State House remains unorganized after first day

Senate organized quickly, but House remains divided

The Alaska House of Representatives was unable to organize Tuesday, which leaves open the question of who will control the lower house of the state Legislature.

Members met only briefly Tuesday before quickly adjourning following a deadlocked vote over a temporary speaker.

The first vote of the session met an even 20-20 spit between Republicans and Democrats and nonpartisans. Rep. DeLena Johnson, R-Palmer, nominated Rep. Bart LeBon, R-Fairbanks, as house speaker pro-tempore, a temporary position until leadership can be elected, but that vote failed in an even split.

Rather than debate the issue on the floor, Rep. Chris Tuck, D-Anchorage, called for the House to adjourn until Wednesday at 10. a.m.

Lt. Gov. Kevin Meyer will preside over the House until a temporary speaker can be elected. Meyer did the same for the Senate earlier Tuesday, but that body was able to quickly organize.

All 15 Democratic representatives voted against LeBon as temporary speaker. LeBon was among the few Republicans who chose to caucus with Democrats and independents last session to create a bipartisan majority caucus. Kodiak Republican Loiuse Stutes was a member, too, and previously announced she would again vote with that caucus. Stutes also voted against Lebon.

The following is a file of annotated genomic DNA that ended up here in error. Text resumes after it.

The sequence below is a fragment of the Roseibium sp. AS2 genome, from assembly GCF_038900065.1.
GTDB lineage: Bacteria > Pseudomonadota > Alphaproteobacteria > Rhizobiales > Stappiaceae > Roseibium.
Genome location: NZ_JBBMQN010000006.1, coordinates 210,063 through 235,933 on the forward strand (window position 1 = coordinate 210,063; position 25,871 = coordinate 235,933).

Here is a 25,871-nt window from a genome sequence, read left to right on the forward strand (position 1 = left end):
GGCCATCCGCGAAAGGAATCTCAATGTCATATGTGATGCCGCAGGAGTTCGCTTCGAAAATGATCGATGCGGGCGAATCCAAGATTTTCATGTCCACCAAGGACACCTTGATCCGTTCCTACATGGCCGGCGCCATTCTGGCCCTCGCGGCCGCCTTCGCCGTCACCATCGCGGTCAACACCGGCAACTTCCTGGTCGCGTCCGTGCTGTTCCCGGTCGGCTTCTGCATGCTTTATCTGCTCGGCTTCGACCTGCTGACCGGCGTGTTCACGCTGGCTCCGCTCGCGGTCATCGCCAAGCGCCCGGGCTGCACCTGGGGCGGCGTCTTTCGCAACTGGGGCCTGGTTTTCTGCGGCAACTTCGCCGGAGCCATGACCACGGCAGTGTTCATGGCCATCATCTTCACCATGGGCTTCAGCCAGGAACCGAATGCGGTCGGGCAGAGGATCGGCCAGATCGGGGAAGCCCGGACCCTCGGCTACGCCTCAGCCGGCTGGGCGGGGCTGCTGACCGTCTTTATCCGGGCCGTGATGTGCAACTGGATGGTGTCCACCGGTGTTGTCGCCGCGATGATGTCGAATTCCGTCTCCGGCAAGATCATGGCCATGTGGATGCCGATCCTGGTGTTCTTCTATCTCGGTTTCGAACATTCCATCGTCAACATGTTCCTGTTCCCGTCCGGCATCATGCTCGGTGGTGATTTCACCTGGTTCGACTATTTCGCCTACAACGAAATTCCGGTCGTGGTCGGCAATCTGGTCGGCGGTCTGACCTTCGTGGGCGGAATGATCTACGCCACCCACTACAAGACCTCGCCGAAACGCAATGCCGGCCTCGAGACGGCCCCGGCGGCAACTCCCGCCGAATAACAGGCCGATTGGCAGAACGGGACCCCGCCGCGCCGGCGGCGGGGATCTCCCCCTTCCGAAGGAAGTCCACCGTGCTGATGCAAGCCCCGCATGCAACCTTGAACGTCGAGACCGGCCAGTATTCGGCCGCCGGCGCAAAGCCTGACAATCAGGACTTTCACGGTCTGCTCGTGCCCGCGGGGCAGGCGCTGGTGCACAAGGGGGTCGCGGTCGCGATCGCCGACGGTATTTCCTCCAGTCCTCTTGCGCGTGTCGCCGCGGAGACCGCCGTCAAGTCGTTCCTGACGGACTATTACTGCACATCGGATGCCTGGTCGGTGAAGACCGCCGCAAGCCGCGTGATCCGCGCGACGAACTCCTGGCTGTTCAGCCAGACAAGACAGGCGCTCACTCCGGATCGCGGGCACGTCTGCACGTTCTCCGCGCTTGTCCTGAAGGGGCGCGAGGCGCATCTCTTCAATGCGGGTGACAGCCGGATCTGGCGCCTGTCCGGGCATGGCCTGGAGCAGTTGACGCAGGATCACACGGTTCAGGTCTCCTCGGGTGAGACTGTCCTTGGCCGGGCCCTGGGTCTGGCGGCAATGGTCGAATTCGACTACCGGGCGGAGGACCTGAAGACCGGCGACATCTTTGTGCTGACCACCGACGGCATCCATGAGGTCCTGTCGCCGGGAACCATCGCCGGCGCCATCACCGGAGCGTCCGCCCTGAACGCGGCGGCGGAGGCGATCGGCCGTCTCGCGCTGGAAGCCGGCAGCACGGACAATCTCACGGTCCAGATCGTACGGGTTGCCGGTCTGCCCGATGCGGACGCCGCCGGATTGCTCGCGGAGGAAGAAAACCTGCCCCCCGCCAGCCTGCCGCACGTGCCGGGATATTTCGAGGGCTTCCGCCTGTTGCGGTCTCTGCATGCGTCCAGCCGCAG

LeBon and fellow Fairbanks Republican Rep. Steve Thompson both caucused with the bipartisan majority last session, but Tuesday sided with their fellow party members.

Former Speaker Bryce Edgmon, I-Dillingham, voted with Democrats, as did three non-affiliated representatives — Ketchikan’s Rep. Dan Ortiz; Anchorage’s Rep. Kevin Schrage and Kotzebue’s Rep. Josiah Patkotak.

Ortiz also caucused with the majority last session and Schrage and Patkotak are serving in the first session of their first terms.

In the hallway after the brief session, Rep. Sara Hannan, D-Juneau, said LeBon had not been previously agreed upon in discussions before the start of the session. She refused to speculate on how long it would take the state House to elect a leadership but expressed hope it would be quicker than the 34 days it took the 31st Legislature to organize.

“This feels much more optimistic,” she said. “This feels closer than we did two years ago.”

Contact reporter Peter Segall at Follow him on Twitter at @SegallJnuEmpire.